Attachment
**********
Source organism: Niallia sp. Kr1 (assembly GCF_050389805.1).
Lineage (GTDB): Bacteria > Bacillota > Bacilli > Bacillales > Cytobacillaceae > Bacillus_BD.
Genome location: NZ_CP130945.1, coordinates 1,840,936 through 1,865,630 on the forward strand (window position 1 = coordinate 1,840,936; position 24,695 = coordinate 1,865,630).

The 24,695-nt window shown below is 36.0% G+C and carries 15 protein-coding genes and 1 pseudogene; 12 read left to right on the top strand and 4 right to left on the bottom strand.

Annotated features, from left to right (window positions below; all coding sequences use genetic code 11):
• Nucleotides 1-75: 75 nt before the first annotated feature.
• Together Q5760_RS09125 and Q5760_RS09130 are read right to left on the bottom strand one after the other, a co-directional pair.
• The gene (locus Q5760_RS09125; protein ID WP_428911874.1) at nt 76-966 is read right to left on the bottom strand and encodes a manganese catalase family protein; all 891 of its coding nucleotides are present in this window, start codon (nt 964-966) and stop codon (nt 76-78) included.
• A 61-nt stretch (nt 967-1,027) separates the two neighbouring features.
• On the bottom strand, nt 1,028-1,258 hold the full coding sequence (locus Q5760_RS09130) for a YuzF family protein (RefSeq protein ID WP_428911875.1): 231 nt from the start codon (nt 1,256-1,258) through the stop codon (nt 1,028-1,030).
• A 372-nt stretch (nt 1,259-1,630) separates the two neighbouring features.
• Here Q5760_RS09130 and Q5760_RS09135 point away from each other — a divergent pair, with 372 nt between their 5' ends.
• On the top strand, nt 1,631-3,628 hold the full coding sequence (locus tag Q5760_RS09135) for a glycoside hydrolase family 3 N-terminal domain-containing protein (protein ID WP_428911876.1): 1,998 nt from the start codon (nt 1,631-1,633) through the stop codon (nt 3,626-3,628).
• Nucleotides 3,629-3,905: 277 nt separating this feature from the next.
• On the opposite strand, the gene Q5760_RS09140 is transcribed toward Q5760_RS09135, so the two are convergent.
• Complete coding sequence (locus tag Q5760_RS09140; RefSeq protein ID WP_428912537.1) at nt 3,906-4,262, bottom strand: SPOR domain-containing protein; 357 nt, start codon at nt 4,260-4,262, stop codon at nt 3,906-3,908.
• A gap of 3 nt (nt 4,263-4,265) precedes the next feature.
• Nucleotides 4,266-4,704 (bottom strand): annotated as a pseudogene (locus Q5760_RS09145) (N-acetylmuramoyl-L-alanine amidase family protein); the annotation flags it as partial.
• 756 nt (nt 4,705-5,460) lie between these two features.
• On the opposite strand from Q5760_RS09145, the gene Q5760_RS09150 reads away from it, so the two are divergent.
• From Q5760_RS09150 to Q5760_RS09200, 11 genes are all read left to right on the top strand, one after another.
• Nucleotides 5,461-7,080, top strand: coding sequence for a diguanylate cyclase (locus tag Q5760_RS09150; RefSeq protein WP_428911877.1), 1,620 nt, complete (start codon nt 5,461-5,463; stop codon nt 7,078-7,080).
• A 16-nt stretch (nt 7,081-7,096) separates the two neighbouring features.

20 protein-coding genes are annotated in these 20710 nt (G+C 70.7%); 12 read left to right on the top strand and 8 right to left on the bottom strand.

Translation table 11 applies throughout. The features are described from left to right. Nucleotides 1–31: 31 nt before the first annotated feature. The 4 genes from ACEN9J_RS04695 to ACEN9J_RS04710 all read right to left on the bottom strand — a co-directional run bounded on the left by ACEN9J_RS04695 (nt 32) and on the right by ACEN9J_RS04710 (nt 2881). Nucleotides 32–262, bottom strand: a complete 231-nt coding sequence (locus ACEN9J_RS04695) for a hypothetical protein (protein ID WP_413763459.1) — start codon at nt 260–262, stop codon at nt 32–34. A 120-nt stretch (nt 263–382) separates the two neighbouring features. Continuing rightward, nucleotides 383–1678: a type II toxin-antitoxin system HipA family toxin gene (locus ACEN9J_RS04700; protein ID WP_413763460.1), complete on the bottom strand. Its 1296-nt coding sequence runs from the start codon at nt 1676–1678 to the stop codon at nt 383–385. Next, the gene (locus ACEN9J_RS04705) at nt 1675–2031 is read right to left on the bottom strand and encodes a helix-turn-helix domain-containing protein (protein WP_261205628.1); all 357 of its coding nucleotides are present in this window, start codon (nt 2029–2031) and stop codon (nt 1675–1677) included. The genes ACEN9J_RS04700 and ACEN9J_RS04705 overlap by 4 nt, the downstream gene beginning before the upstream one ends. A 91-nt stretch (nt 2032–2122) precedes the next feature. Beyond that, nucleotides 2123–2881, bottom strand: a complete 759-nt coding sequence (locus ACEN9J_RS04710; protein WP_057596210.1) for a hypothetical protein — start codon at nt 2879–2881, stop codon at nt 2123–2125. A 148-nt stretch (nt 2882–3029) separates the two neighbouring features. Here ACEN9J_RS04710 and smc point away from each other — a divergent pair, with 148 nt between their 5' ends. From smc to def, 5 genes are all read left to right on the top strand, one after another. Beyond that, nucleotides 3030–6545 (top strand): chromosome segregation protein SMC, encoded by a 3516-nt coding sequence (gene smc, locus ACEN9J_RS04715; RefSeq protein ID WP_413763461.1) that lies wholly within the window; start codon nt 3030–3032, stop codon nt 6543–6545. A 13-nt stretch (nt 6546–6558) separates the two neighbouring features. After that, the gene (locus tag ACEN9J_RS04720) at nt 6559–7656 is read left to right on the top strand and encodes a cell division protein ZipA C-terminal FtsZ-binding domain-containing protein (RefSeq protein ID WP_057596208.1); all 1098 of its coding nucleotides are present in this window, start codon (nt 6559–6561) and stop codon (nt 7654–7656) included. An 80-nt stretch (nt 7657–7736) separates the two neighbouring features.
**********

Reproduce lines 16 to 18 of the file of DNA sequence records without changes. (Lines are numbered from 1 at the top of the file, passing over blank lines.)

• Complete coding sequence (locus tag Q5760_RS09140; RefSeq protein ID WP_428912537.1) at nt 3,906-4,262, bottom strand: SPOR domain-containing protein; 357 nt, start codon at nt 4,260-4,262, stop codon at nt 3,906-3,908.
• A gap of 3 nt (nt 4,263-4,265) precedes the next feature.
• Nucleotides 4,266-4,704 (bottom strand): annotated as a pseudogene (locus Q5760_RS09145) (N-acetylmuramoyl-L-alanine amidase family protein); the annotation flags it as partial.